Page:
Opinion: Detroit Auto Show Waste of Taxpayer Money

Jo Borras
by Jo Borras
opinion detroit auto show waste of taxpayer money

The Detroit Auto Dealers’ Association recently got some good news. Michigan lawmakers have decided to give them a $9 million grant to put on a Detroit Auto Show — the first since 2019 — and effectively “reopen” one of the world’s biggest auto shows. And, while it’s good for the dealers, I have to admit that the news has left me angry with rage.

But why? I’m a car person, so I should be happy, right? After all, Detroit is a major show, packed with cool concept cars and big, international reveals. That stuff’s exciting, who wouldn’t want more of that!? But, sitting here and facing down the start of 2022, I can’t get past the feeling that the traditional auto show is dead — and should stay dead.


The last Detroit Auto Show (Ed. note – there was MotorBella in suburban Detroit this summer – TTAC was there) was held nearly three years ago, in January of 2019 — and to say that the world is in a different place three years on is a bit of an understatement. I’m not just talking about the pandemic, either, which continues to rage on with new variants infecting more and more people daily. I’m not even talking about the shift from internal combustion to battery power that has occurred since (though we’ll explore that here, shortly). What I’m really thinking about is the massive, global push to move businesses online and outdoors on a scale that was unimaginable in the early days of 2019 — and traditional auto shows, being both in-person and indoors, seem like a relic of the past.

Think about it. Even if you’re vaxxed, waxed, and ready to party yourself, the thought of climbing into a car behind little Billy and the snotty little hands he’s been rubbing all over the steering wheel probably doesn’t seem as appealing as it once did, does it? Heck, I wasn’t too crazy about that kind of thing before I realized that kind of thing could kill me – now? No, thanks.

Even assuming there’s zero risk, why would I brave the crowds just to sit in a static car? Especially in 2022, when so much the “experience” of a new car is wrapped up in its software? How do you interact with the dash? The nav? How do the speakers sound with your playlist? How does the electric steering feel? How much of that could you experience at the last auto show you went to?

Then there’s the issue of Detroit, itself. Sure, it has a great history, but even GM seems ready to bail. Help me understand, then, why the ever-dwindling population of Detroit — less than 675,000 people in 2019, and shrinking — should be happy to watch nine million of its tax dollars get funneled to car dealers to help them put on a show that was already dying before the pandemic.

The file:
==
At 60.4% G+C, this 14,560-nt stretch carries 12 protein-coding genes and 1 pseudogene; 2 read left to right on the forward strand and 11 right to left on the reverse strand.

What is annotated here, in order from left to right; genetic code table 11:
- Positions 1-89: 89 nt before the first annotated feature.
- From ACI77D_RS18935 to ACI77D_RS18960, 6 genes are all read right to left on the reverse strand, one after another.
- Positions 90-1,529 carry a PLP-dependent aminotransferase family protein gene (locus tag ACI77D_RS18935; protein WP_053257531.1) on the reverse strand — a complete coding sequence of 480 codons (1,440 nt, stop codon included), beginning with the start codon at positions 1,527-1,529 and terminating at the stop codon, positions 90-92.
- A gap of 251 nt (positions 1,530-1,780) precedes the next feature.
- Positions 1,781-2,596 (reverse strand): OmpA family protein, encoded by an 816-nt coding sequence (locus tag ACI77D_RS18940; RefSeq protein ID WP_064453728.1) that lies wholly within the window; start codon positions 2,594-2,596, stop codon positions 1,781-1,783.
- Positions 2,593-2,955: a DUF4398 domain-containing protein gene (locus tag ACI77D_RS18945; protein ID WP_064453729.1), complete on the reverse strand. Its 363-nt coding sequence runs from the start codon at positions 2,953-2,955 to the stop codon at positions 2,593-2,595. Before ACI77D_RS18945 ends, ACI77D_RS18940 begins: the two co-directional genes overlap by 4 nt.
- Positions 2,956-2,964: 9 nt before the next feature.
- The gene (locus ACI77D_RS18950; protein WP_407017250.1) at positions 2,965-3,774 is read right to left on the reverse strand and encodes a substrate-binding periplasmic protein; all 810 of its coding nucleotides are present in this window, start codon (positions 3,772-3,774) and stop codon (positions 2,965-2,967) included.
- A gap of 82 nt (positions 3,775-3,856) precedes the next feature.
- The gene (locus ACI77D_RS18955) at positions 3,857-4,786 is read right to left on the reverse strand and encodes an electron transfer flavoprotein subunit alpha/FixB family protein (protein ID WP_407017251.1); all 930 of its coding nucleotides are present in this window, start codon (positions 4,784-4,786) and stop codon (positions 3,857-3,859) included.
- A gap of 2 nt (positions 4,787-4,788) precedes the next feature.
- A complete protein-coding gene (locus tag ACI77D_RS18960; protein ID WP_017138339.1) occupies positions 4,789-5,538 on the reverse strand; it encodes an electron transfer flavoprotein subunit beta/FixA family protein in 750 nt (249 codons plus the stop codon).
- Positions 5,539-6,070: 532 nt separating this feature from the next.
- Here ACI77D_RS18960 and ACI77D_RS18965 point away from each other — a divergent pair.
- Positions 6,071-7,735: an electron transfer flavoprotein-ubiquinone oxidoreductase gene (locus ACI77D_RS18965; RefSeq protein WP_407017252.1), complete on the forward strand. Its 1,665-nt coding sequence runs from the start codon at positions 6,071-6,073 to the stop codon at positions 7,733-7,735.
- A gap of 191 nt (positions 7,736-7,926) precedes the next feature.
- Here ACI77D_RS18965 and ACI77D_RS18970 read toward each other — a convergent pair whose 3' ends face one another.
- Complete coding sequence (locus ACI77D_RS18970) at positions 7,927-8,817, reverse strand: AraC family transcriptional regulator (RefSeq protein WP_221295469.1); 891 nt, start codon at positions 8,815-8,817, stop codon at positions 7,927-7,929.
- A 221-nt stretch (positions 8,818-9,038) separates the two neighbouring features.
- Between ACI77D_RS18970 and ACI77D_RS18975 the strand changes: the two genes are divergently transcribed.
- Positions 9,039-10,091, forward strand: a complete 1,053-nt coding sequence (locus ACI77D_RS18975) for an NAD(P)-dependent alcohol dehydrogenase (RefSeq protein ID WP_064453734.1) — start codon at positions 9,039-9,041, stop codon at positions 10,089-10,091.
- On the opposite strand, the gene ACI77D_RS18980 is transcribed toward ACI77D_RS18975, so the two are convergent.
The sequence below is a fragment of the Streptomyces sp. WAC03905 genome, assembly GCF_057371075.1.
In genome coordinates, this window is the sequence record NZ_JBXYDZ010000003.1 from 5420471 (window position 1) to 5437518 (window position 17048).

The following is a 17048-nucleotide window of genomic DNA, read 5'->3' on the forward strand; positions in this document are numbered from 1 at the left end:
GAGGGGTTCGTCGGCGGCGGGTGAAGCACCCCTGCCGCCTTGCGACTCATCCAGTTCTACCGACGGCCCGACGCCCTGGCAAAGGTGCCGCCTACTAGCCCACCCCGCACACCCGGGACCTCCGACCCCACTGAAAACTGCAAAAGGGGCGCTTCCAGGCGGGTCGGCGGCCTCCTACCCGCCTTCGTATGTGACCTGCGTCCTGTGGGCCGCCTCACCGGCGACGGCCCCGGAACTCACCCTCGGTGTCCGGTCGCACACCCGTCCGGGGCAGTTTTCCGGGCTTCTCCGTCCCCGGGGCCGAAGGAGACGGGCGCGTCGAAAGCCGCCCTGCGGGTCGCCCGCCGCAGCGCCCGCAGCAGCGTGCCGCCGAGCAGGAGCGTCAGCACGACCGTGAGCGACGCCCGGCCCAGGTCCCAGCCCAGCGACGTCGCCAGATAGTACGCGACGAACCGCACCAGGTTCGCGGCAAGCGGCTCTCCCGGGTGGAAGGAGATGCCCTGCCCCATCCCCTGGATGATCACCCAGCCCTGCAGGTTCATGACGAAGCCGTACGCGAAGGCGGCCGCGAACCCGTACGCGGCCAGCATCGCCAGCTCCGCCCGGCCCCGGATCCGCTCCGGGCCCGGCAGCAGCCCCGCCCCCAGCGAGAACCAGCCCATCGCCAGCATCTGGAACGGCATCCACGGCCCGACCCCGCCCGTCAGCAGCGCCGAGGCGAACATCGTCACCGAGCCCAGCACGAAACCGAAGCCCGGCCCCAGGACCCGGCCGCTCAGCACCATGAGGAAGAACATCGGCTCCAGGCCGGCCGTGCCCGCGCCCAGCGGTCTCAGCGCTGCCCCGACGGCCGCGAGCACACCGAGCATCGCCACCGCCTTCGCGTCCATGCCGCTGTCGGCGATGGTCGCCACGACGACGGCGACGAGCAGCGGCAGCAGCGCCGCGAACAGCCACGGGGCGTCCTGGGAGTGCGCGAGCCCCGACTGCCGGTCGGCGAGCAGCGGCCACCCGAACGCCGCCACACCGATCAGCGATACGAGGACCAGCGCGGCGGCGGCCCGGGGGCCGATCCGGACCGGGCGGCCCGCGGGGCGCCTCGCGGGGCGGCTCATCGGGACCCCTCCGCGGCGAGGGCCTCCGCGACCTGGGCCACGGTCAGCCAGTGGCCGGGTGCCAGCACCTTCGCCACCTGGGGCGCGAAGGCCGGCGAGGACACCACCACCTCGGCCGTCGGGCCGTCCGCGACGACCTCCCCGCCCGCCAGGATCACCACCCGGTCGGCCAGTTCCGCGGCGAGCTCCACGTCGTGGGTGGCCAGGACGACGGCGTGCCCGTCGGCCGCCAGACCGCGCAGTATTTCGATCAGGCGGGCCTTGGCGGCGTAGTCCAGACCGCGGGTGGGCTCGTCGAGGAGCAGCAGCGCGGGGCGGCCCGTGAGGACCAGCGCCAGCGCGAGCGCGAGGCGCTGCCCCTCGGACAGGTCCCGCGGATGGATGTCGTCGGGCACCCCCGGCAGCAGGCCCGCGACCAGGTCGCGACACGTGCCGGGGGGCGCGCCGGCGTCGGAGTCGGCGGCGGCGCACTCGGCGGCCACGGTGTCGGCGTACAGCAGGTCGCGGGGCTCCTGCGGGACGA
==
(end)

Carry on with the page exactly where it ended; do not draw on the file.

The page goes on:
For those of you who haven’t seen Detroit’s scorecard for a few years, Audi, BMW, Jaguar, Land Rover, Mercedes-Benz, Mini, Mitsubishi, Porsche, and Volvo had already pulled out of the Detroit Auto Show by the time 2019 rolled around, prompting show management to rethink the event’s traditional January date and toy with the idea of a June 2020 event.

“This is the last Detroit Auto Show that’s taking place in the winter,” Julie Blackley, communications manager at automotive data firm iSeeCars, told CNBC. “The only European brand with a booth is Volkswagen, so there isn’t as much hype around this show as in previous years.”

Indeed, there seemed to be some genuine optimism surrounding the planned move from everyone.

“June will allow us to better showcase the automotive leadership, development and heritage our great city and region holds,” offered Doug North, President of the Detroit Auto Dealers’ Association (DADA).

You already know how that turned out.


There are lots of reasons I find myself baffled by the city’s decision to give DADA what amounts to something like $25-30 per Detroit taxpayer to hold an auto show in 2022. First, as an “oldest child” I am obsessed with the concept of “fairness”, so if you’re going to take $20 out of my pocket against my will to put on a puppet show you’d better not be expecting me to pay another $20 to sit through said puppet show. That’s one.